Occupational Licensing Reform
Occupational licenses are issued to protect the public’s health, safety and welfare. The number of required licenses in Illinois has grown from a handful in the 1950’s to over 430 today.
Policymakers across the political spectrum are challenging states to examine occupational licensing and its impact on reducing competition, increasing costs, excluding individuals from occupations, and harming local economies. Occupational licensing reform expands economic opportunity without sacrificing public safety.
The four main components included in the SBAC's proposed solutions for Illinois' burdensome professional regulatory process are outlined below. Furthermore, these items are included in the SBAC's Small Business Package that attempts to provide solutions for common problems Illinois small businesses owners face.
Guarding Against Unnecessary and Burdensome Licenses
Requiring business owners, entrepreneurs, and employees to obtain unnecessary and overly restrictive licenses hurts the Illinois economy. It also holds people back from achieving success. We are advocating for House Bill 4012, which will direct the Illinois Department of Financial and Professional Regulation (IDFPR) to evaluate a newly proposed license and issue a recommendation to state legislators. This recommendation can educate and inform legislators about a proposed license before they take a vote on its enactment.
Eliminating Unnecessary and Burdensome Licenses
It is imperative that policymakers identify and phase out unnecessary and burdensome occupational licenses that hurt individuals, businesses, and our economy. We recommend legislation which will create a licensing committee in both the Illinois Senate and House. This committee will be tasked with analyzing whether existing licenses up for renewal are necessary and if so, whether the goals of the license can be accomplished through less restrictive and burdensome requirements. The committee will then make recommendations for all legislators to consider before they vote to extend a particular license.
Growing Illinois’ Workforce and Tax Base
Illinois can expand its workforce and tax base by honoring occupational licenses from other states. Illinois should pass legislation similar to Arizona’s Universal Occupational Licensing Recognition Bill, which recognizes out-of-state licenses provided certain criteria are met. We propose legislation which will recognize out-of-state licenses if:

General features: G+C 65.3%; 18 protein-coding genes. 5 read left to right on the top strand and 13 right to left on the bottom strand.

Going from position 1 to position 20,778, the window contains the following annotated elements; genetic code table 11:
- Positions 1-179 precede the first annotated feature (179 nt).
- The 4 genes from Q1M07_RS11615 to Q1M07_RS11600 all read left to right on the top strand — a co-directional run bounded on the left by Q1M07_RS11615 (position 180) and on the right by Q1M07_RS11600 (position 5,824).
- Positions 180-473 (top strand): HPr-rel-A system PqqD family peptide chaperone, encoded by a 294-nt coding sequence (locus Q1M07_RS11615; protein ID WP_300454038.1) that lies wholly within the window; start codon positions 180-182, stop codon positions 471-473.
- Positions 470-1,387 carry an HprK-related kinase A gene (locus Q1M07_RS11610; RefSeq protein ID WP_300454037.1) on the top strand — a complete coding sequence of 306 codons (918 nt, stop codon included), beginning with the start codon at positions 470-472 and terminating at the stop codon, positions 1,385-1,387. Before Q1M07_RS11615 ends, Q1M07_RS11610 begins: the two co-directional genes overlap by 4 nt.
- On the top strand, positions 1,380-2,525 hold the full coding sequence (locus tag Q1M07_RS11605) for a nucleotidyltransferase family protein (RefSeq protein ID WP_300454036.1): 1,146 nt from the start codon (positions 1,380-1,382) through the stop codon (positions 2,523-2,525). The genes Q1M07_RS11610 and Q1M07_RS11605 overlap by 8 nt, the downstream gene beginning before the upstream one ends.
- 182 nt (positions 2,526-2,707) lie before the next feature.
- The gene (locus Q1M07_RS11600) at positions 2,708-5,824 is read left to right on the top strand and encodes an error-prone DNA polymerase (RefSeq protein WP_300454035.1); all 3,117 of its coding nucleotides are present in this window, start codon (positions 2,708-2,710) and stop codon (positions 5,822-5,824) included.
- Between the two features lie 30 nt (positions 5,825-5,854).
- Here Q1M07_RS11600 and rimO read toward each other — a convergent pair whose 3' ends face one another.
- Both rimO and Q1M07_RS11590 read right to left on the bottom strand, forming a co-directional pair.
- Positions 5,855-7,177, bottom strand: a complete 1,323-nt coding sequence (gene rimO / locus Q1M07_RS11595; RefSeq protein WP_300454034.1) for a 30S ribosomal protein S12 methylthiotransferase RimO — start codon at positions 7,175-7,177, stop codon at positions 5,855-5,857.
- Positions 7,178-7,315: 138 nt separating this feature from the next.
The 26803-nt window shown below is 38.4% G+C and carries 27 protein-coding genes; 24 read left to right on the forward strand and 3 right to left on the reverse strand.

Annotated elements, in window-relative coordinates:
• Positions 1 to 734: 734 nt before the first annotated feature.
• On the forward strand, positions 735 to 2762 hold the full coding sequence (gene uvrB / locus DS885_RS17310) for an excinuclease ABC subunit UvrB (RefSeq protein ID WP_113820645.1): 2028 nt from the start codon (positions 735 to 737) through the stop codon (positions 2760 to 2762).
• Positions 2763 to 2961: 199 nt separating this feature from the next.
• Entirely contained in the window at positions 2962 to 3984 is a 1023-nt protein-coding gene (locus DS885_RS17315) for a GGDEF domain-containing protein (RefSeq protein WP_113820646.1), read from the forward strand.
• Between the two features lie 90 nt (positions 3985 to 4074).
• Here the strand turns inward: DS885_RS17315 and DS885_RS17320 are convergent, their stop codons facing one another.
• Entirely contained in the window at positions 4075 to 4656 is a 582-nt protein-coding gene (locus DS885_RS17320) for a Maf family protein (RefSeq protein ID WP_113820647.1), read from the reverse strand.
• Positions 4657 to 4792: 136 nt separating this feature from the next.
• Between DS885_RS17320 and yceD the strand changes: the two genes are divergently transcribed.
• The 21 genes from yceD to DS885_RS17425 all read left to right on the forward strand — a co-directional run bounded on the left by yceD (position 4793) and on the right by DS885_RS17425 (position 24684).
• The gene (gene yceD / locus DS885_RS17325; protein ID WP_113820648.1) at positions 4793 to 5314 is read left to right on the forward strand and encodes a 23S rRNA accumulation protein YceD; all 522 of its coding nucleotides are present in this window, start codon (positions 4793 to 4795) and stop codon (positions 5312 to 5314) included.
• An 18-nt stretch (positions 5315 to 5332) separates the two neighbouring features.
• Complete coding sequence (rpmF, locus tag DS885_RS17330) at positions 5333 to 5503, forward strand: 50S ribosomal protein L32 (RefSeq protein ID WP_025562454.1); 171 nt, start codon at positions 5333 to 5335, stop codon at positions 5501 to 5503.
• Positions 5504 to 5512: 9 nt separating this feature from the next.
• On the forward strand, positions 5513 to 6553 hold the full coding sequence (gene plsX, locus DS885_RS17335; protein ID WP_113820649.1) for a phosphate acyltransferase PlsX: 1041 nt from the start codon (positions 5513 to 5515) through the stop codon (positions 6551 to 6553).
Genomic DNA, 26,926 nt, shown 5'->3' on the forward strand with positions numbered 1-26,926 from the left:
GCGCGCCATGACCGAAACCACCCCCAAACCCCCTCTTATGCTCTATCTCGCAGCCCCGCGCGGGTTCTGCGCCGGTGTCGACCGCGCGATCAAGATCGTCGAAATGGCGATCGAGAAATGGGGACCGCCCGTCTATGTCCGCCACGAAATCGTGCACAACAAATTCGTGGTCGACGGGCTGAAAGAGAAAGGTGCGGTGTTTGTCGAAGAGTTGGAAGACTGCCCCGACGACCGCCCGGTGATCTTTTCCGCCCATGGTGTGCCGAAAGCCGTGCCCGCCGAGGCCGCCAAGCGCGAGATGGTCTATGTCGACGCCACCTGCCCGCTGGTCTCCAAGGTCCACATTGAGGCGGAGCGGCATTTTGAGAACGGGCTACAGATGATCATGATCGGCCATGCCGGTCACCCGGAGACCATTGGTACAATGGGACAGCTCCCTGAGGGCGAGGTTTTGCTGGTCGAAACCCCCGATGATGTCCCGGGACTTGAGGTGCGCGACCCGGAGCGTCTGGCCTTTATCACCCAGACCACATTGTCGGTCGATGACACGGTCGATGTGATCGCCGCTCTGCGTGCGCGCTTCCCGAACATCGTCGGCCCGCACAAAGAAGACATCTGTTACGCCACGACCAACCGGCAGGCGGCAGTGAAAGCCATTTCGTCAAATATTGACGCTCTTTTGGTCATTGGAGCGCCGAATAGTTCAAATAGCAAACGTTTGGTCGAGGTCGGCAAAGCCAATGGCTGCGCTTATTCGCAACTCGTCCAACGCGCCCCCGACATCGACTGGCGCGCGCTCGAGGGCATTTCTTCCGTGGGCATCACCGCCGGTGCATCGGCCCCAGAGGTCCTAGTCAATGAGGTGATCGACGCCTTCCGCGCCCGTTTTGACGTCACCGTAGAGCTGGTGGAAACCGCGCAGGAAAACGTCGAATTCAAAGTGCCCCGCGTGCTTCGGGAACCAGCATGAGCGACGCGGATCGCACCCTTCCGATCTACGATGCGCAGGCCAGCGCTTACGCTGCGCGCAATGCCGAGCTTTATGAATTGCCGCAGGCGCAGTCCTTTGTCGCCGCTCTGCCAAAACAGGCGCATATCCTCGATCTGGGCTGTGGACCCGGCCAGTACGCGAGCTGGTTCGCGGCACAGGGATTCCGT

- the licensee is currently licensed in another state and has been for at least one year.
- the licensee passed the minimum educational requirements or examinations necessary to obtain the license in the other state and has not had their license revoked.
- the licensee meets all necessary requirements to protect the health, safety and welfare of Illinois residents.
Reduce Recidivism and Grow the Workforce
Legislation should be passed which establishes a task force comprised of bipartisan legislators, IDFPR representatives, consumer advocates, academics, and criminal justice advocates to review whether it is necessary to uniformly exclude individuals with prior felony convictions from obtaining licenses in certain occupations.
Funding For Local Chambers of Commerce Local chambers of commerce which support small businesses and local communities throughout Illinois have been devastated by the pandemic. Lost memberships and the inability to host fundraisers have deeply impacted chambers of commerce. With the Delta variant causing further disruptions, many chambers continue to struggle, and some may not…
Reduce Recidivism and Grow the Workforce As a premier advocacy organization, the SBAC maintains a continuous focus on problems, red flags, and concerns that arise in all corners of the public arena. Often, the issues we keen in on are causing a negative cultural, social, or economic impact. One issue that has impacted those three…
Occupational Licensing Reform Occupational licenses are issued to protect the public’s health, safety and welfare. The number of required licenses in Illinois has grown from a handful in the 1950’s to over 430 today. Policymakers across the political spectrum are challenging states to examine occupational licensing and its impact on reducing competition, increasing costs, excluding…